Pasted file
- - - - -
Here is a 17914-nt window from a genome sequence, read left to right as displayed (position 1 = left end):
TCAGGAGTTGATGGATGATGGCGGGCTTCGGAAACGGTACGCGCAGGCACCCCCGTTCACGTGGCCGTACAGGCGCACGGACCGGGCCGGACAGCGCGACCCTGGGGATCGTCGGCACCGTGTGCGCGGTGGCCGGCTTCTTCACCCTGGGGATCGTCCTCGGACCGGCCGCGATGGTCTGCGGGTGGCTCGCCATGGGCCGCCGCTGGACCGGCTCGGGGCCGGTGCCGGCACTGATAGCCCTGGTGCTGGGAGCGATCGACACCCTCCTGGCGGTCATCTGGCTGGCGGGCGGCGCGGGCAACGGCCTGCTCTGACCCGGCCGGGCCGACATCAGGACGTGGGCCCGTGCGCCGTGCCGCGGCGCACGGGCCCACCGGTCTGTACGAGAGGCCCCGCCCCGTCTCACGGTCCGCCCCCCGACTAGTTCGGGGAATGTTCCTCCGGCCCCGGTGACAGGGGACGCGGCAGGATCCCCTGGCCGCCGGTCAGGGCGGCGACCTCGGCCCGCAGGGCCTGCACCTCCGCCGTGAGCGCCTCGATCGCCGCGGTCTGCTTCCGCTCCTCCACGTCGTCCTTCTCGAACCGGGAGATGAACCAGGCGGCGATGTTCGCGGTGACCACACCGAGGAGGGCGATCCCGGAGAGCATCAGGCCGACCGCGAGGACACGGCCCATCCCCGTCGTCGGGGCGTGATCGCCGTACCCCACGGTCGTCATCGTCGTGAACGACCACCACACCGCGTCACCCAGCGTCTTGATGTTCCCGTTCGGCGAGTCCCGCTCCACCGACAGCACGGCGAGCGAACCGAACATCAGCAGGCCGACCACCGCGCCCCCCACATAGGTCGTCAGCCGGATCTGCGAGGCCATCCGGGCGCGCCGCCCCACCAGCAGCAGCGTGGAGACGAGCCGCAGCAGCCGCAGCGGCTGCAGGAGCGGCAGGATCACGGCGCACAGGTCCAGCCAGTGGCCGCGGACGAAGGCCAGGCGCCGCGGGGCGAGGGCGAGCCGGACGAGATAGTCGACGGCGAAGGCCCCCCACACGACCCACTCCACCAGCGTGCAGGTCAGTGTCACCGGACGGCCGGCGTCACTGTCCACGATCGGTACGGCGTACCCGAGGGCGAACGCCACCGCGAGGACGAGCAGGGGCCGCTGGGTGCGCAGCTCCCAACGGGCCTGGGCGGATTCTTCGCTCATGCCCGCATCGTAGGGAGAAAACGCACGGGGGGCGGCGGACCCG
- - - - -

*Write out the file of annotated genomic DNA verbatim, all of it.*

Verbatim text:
Here is a 17914-nt window from a genome sequence, read left to right as displayed (position 1 = left end):
TCAGGAGTTGATGGATGATGGCGGGCTTCGGAAACGGTACGCGCAGGCACCCCCGTTCACGTGGCCGTACAGGCGCACGGACCGGGCCGGACAGCGCGACCCTGGGGATCGTCGGCACCGTGTGCGCGGTGGCCGGCTTCTTCACCCTGGGGATCGTCCTCGGACCGGCCGCGATGGTCTGCGGGTGGCTCGCCATGGGCCGCCGCTGGACCGGCTCGGGGCCGGTGCCGGCACTGATAGCCCTGGTGCTGGGAGCGATCGACACCCTCCTGGCGGTCATCTGGCTGGCGGGCGGCGCGGGCAACGGCCTGCTCTGACCCGGCCGGGCCGACATCAGGACGTGGGCCCGTGCGCCGTGCCGCGGCGCACGGGCCCACCGGTCTGTACGAGAGGCCCCGCCCCGTCTCACGGTCCGCCCCCCGACTAGTTCGGGGAATGTTCCTCCGGCCCCGGTGACAGGGGACGCGGCAGGATCCCCTGGCCGCCGGTCAGGGCGGCGACCTCGGCCCGCAGGGCCTGCACCTCCGCCGTGAGCGCCTCGATCGCCGCGGTCTGCTTCCGCTCCTCCACGTCGTCCTTCTCGAACCGGGAGATGAACCAGGCGGCGATGTTCGCGGTGACCACACCGAGGAGGGCGATCCCGGAGAGCATCAGGCCGACCGCGAGGACACGGCCCATCCCCGTCGTCGGGGCGTGATCGCCGTACCCCACGGTCGTCATCGTCGTGAACGACCACCACACCGCGTCACCCAGCGTCTTGATGTTCCCGTTCGGCGAGTCCCGCTCCACCGACAGCACGGCGAGCGAACCGAACATCAGCAGGCCGACCACCGCGCCCCCCACATAGGTCGTCAGCCGGATCTGCGAGGCCATCCGGGCGCGCCGCCCCACCAGCAGCAGCGTGGAGACGAGCCGCAGCAGCCGCAGCGGCTGCAGGAGCGGCAGGATCACGGCGCACAGGTCCAGCCAGTGGCCGCGGACGAAGGCCAGGCGCCGCGGGGCGAGGGCGAGCCGGACGAGATAGTCGACGGCGAAGGCCCCCCACACGACCCACTCCACCAGCGTGCAGGTCAGTGTCACCGGACGGCCGGCGTCACTGTCCACGATCGGTACGGCGTACCCGAGGGCGAACGCCACCGCGAGGACGAGCAGGGGCCGCTGGGTGCGCAGCTCCCAACGGGCCTGGGCGGATTCTTCGCTCATGCCCGCATCGTAGGGAGAAAACGCACGGGGGGCGGCGGACCCG